— Lindsey, Indie Rocker
MR Note: As a Grace Potter fan I find this assessment of her very difficult to swallow, but I believe Lindsey’s account is accurate so I’ll just have enjoy GP only on my iPod.
A few weeks ago I had a love/hate experience at the Avett Brothers concert. Loved the boys, could not stand the chick.
Everyone I talk to about this performance has the same reaction – wide-eyed shock and disbelief. I’m not overly familiar with Grace Potter’s catalogue, but from what I can discern, she’s generally very well-liked. And look, there’s no denying that the woman has a stellar voice, or that there are shades of brilliance in the group’s work – especially when they lay the bluesy vibe on thick. Girlfriend can also kill with the occasional well-placed banshee scream. But the singer’s choices ( a total departure from her old image that included questionable hair extensions, an outfit that I dubbed “Blake Lively’s Embarrassing Aunt”, plus a particularly awful moment we called “the gang bang with the bass drum”) were mortifying.
I hate to be so harsh, but I literally could not get past the ridiculousness for long enough to turn an objective ear toward the music. It didn’t help that the Nocturnals’ set list seemed to fight with itself, often reaching for elements of country, blues, and classic rock, but never fully riding any of them out. Did you ever look at a girl and just know she has bad friends? Like no one was there to say “oh, honey, let’s take the eyeshadow down a notch and check your teeth for extra lipstick”? I’m pretty sure I’m about to mix a metaphor, but that’s the sense I got from this opening act – that nobody’s reining them in, so they’re left flailing.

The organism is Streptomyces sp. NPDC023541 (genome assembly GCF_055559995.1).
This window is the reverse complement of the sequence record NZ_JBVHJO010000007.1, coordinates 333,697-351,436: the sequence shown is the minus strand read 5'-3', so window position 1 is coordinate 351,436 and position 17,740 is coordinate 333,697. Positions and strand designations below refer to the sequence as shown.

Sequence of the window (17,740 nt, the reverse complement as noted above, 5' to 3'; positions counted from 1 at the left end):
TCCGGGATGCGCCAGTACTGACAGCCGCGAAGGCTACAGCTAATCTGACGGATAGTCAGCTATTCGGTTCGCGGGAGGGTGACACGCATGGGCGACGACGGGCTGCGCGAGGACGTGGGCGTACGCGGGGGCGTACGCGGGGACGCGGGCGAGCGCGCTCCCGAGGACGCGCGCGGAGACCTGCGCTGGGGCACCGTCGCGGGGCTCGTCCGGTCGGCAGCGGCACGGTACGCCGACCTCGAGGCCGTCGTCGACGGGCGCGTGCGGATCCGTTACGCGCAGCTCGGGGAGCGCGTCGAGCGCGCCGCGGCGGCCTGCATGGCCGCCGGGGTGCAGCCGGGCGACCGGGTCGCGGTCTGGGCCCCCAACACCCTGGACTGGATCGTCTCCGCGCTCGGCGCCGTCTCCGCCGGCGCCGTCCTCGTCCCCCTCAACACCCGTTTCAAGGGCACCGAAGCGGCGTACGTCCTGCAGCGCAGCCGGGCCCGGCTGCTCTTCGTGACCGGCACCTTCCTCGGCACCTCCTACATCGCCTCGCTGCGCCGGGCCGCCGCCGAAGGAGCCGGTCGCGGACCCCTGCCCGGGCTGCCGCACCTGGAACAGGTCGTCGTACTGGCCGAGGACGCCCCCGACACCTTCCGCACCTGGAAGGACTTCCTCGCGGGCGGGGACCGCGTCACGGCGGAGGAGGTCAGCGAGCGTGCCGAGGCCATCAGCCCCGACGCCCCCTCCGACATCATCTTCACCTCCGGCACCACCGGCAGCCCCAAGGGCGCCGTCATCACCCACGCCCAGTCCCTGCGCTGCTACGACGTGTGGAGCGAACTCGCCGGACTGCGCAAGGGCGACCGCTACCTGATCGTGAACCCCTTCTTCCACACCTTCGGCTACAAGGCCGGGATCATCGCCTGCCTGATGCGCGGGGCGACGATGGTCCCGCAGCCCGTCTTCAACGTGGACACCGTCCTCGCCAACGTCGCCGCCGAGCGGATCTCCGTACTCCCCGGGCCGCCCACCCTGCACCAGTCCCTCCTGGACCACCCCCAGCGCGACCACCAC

Moving on to the good stuff.
The Avett Brothers, by contrast, brought a sense of restraint to the stage that I fell in love with from the first twangy chords of “And It Spread.” The band managed to hit all the notes in their repertoire, from the rollicking yee-haw Southern folk of “Blue Ridge Moutain Blues” to the OK-Go-lite sound of “Kick Drum Heart” to a deliciously somber rendition of “Ballad of Love and Hate.”
Apparently, the Avett Brothers’ most die-hard fans are collectively not happy with their set list offerings of late (too many of the new tunes, not enough old stalwarts, etc.). But in my experience, this is just a fact of the matter when a hometown band hits big. The band’s first major label album, 2009’s “I and Love and You”, is a departure from their former Throw-Shit-At-The-Wall-And-See-What-Sticks recording philosophy. This is the inevitable result of the big studio equipment, production and money that come along with a major-label production, and I think it’s totally appropriate that the live show reflects this new direction. The band’s homespun skills (and, hello, dance moves) are still embedded in the fabric of their craft, and for my money, the slightly slicker production values serve only to showcase their talent.
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